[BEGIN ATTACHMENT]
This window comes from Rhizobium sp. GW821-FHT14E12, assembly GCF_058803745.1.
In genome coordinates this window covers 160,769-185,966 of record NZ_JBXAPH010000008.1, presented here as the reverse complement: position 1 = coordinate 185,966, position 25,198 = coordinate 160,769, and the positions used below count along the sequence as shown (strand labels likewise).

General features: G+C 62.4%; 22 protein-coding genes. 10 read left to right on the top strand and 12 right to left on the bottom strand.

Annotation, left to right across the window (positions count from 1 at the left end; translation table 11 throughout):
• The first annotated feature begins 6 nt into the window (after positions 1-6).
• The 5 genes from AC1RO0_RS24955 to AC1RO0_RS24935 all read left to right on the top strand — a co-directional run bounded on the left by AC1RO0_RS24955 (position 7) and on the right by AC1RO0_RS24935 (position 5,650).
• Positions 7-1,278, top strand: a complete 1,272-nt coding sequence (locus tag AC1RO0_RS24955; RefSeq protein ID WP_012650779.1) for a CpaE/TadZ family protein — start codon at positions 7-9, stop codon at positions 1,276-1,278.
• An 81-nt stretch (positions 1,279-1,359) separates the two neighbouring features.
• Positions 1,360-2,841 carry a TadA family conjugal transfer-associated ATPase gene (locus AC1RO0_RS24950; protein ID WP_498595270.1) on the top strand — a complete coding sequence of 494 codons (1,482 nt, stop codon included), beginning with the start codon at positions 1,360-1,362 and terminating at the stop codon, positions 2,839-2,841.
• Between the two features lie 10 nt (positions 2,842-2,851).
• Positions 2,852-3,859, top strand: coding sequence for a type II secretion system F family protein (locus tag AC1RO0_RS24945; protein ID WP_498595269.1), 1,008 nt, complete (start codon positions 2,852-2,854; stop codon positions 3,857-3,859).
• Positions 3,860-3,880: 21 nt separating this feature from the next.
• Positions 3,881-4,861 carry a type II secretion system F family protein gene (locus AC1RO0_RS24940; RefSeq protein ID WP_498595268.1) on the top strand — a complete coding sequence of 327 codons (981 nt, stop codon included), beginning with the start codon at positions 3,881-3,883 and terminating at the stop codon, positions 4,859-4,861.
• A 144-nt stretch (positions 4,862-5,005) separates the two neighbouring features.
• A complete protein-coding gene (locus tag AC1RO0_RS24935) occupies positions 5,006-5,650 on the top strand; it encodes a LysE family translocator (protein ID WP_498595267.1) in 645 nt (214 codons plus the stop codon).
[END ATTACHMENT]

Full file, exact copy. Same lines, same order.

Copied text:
This window comes from Rhizobium sp. GW821-FHT14E12, assembly GCF_058803745.1.
In genome coordinates this window covers 160,769-185,966 of record NZ_JBXAPH010000008.1, presented here as the reverse complement: position 1 = coordinate 185,966, position 25,198 = coordinate 160,769, and the positions used below count along the sequence as shown (strand labels likewise).

General features: G+C 62.4%; 22 protein-coding genes. 10 read left to right on the top strand and 12 right to left on the bottom strand.

Annotation, left to right across the window (positions count from 1 at the left end; translation table 11 throughout):
• The first annotated feature begins 6 nt into the window (after positions 1-6).
• The 5 genes from AC1RO0_RS24955 to AC1RO0_RS24935 all read left to right on the top strand — a co-directional run bounded on the left by AC1RO0_RS24955 (position 7) and on the right by AC1RO0_RS24935 (position 5,650).
• Positions 7-1,278, top strand: a complete 1,272-nt coding sequence (locus tag AC1RO0_RS24955; RefSeq protein ID WP_012650779.1) for a CpaE/TadZ family protein — start codon at positions 7-9, stop codon at positions 1,276-1,278.
• An 81-nt stretch (positions 1,279-1,359) separates the two neighbouring features.
• Positions 1,360-2,841 carry a TadA family conjugal transfer-associated ATPase gene (locus AC1RO0_RS24950; protein ID WP_498595270.1) on the top strand — a complete coding sequence of 494 codons (1,482 nt, stop codon included), beginning with the start codon at positions 1,360-1,362 and terminating at the stop codon, positions 2,839-2,841.
• Between the two features lie 10 nt (positions 2,842-2,851).
• Positions 2,852-3,859, top strand: coding sequence for a type II secretion system F family protein (locus tag AC1RO0_RS24945; protein ID WP_498595269.1), 1,008 nt, complete (start codon positions 2,852-2,854; stop codon positions 3,857-3,859).
• Positions 3,860-3,880: 21 nt separating this feature from the next.
• Positions 3,881-4,861 carry a type II secretion system F family protein gene (locus AC1RO0_RS24940; RefSeq protein ID WP_498595268.1) on the top strand — a complete coding sequence of 327 codons (981 nt, stop codon included), beginning with the start codon at positions 3,881-3,883 and terminating at the stop codon, positions 4,859-4,861.
• A 144-nt stretch (positions 4,862-5,005) separates the two neighbouring features.
• A complete protein-coding gene (locus tag AC1RO0_RS24935) occupies positions 5,006-5,650 on the top strand; it encodes a LysE family translocator (protein ID WP_498595267.1) in 645 nt (214 codons plus the stop codon).